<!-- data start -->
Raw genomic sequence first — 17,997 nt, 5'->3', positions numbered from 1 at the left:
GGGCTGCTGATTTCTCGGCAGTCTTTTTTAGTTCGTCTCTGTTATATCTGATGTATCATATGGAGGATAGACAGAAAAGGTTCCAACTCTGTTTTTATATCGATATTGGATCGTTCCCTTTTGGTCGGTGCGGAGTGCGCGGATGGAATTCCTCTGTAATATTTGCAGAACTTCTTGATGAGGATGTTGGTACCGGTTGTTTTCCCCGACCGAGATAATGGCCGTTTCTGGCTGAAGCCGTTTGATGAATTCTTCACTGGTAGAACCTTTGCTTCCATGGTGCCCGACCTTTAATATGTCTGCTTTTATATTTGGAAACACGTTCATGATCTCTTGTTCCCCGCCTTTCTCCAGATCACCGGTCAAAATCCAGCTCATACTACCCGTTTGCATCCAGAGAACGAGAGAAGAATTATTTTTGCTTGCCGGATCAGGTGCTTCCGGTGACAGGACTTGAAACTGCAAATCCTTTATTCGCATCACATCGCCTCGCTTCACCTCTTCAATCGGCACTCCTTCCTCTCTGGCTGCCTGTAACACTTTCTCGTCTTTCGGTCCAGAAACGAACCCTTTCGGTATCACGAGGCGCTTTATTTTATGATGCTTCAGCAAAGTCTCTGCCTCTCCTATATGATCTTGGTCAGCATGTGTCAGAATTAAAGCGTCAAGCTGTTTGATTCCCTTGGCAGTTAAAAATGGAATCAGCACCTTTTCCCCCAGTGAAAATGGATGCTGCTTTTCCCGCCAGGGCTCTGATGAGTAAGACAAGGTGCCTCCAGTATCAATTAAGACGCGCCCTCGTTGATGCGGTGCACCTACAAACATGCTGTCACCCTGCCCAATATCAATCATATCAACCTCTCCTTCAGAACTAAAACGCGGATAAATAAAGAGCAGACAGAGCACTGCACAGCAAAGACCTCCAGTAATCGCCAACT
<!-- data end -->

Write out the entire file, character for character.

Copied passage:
Raw genomic sequence first — 17,997 nt, 5'->3', positions numbered from 1 at the left:
GGGCTGCTGATTTCTCGGCAGTCTTTTTTAGTTCGTCTCTGTTATATCTGATGTATCATATGGAGGATAGACAGAAAAGGTTCCAACTCTGTTTTTATATCGATATTGGATCGTTCCCTTTTGGTCGGTGCGGAGTGCGCGGATGGAATTCCTCTGTAATATTTGCAGAACTTCTTGATGAGGATGTTGGTACCGGTTGTTTTCCCCGACCGAGATAATGGCCGTTTCTGGCTGAAGCCGTTTGATGAATTCTTCACTGGTAGAACCTTTGCTTCCATGGTGCCCGACCTTTAATATGTCTGCTTTTATATTTGGAAACACGTTCATGATCTCTTGTTCCCCGCCTTTCTCCAGATCACCGGTCAAAATCCAGCTCATACTACCCGTTTGCATCCAGAGAACGAGAGAAGAATTATTTTTGCTTGCCGGATCAGGTGCTTCCGGTGACAGGACTTGAAACTGCAAATCCTTTATTCGCATCACATCGCCTCGCTTCACCTCTTCAATCGGCACTCCTTCCTCTCTGGCTGCCTGTAACACTTTCTCGTCTTTCGGTCCAGAAACGAACCCTTTCGGTATCACGAGGCGCTTTATTTTATGATGCTTCAGCAAAGTCTCTGCCTCTCCTATATGATCTTGGTCAGCATGTGTCAGAATTAAAGCGTCAAGCTGTTTGATTCCCTTGGCAGTTAAAAATGGAATCAGCACCTTTTCCCCCAGTGAAAATGGATGCTGCTTTTCCCGCCAGGGCTCTGATGAGTAAGACAAGGTGCCTCCAGTATCAATTAAGACGCGCCCTCGTTGATGCGGTGCACCTACAAACATGCTGTCACCCTGCCCAATATCAATCATATCAACCTCTCCTTCAGAACTAAAACGCGGATAAATAAAGAGCAGACAGAGCACTGCACAGCAAAGACCTCCAGTAATCGCCAACT